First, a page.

Historical Time line of Race Relations in the U.S.

Background Material for _A Lesson Before Dying_ and other YA books involving Civil Rights of African-Americans

Background vocabulary

separate but equal

boycott

integration

segregation

prejudice

apartheid

equality

demonstration

emancipation

enfranchisement

Ku Klux Klan

civil rights

stereotype

Jim Crow laws

race

N.A.A.C.P.

reconstruction

Pacifist

dialect

night rider

bussing

ethnic background

Find out how much students already know about civil rights and the U.S.’s history of equality. Here are some dates to keep the book in perspective.

Time Line

  • 1776–Declaration of Independence
  • 1850–Compromise of 1850 admitting California into the union as a "free state" while admitting New Mexico and Utah without decsions as to slavery.
    • Washington, D.C. ceases slave trade
    • Fugitive Law enacted.
  • 1857–Dred Scott Supreme Court decision declaring the Missouri Compromise unconstitutional and Dred Scott, a slave, to be personal property who cannot gain his freedom by living in a non-slave state.
  • 1859–John Brown, abolitionist, raids Harper’s Ferry, West Virginia
  • 1861–Alexander II of Russia issues Emancipation Edict legally freeing Russia’s serfs.
  • 1861-65–American Civil War, President Lincoln, 16th President
    • 1862–Jefferson Davis–first president of Confederacy: 10 states: Mississippi, Florida, Alabama, Georgia, Louisiana, Texas, Virginia, Tennessee, Arkansas, North Carolina.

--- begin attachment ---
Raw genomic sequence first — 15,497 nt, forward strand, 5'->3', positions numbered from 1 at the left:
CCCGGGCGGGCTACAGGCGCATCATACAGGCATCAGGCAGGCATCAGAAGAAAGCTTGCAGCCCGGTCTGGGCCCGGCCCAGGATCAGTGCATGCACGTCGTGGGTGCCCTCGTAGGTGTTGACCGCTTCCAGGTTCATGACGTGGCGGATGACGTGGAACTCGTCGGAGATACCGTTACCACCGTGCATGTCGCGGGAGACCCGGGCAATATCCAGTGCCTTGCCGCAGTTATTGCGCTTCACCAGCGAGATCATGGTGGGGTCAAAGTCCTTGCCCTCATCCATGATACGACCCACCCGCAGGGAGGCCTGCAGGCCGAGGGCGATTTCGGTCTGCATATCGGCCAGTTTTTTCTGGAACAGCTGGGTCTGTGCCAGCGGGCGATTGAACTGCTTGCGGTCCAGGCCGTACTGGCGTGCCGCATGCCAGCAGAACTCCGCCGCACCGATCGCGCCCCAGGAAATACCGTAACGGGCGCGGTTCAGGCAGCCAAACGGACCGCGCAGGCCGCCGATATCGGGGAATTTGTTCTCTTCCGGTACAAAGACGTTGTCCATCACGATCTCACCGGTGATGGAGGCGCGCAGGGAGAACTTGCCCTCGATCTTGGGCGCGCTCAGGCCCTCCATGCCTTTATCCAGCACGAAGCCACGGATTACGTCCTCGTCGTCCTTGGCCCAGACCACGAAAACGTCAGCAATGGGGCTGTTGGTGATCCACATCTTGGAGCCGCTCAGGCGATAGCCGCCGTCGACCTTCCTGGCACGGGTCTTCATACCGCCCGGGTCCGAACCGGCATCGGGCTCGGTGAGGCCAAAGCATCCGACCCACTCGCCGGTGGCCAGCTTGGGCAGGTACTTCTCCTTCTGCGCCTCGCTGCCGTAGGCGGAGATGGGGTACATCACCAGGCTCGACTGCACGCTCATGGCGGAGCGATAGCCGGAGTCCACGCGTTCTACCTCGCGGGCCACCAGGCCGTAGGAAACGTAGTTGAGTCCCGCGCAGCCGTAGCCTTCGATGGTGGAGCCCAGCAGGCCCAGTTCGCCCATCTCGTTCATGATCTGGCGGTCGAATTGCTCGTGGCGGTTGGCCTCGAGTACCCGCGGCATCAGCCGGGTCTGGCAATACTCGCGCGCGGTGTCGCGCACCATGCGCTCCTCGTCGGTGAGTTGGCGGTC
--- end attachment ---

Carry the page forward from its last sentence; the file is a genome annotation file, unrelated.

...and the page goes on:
• 1863–Lincoln issues Emancipation Proclamation
      • –Gettysbury Address
      • Proclamation of Amnesty and Reconstruction
    • 1865–General Lee surrenders to Union at Appomattox.
      • Lincoln is assassinated.
      • 13th Amendment to the Constitution abolishes slavery.
  • 1867–Basic Reconstruction Act to restore congressional representation to South.
  • 1868–14th amendment (civil rights) includes Due Process Clause guaranteeing life, liberty, property, and equal protection under the law to all citizens.
  • 1869–15th Amendment guaranteeing right to vote to all (male) citizens regardless of race, color, or servitude.
  • 1896–Supreme Court rules in Plessy v. Ferguson case that "Separate but Equal" facilities are constitutional (legal) in the U.S. Segregation is allowed by law.
  • 1908–Springlifeld, Illinois Race Riots: Seveal Blacks lynched, four white men killed. Birth of N.A.A.C.P.
  • 1954–Brown v. Board of Education–Supreme court outlawd "Separate but Equal" in schools as being inherently unequal.
  • 1955–Rosa Parks refuses to give up her bus seat to a white man and is arrested.
    • Mongomery bus boycott
  • 1960–U.S. African-Americans hold sit-ins in Southern states protesting lunch counter segregation.
    • Reverend Martin Luther King, Jr. is jailed.
    • Freedom riders begin breaking "Kim Crow" sanctions on Southern buses
  • 1962–24th Amendment prhibits citizens from being denied right to vote based on poll taxes.
  • 1963–President John F. Kennedy assassinated.
    • Mass Civil Rights march in Washington, D.C.
  • 1964–Blacks and Puerto Rican groupsboycott N.Y. City Public Schools to protest defacto segregation.
    • March 7: Bloody Sunday–650 marchers in Selma were attacked by police wielding tear gas, clubs, and bullwhips.
    • Civil Rights Act prhibiting racial discrimination in restaurants, hotels, and many private businesses.
  • 1965–Watts Race Riots in Los Angeles, CA–35 people die.
    • Voting Rights Act.
  • 1966–Black Power (S.N.C.C.) Riots in New Jersey and Detroit.
  • 1968–Rev. Martin Luther King, Jr. assassinated April 4 in Memphis.
  • For a more detailed and more up-to-date list, click here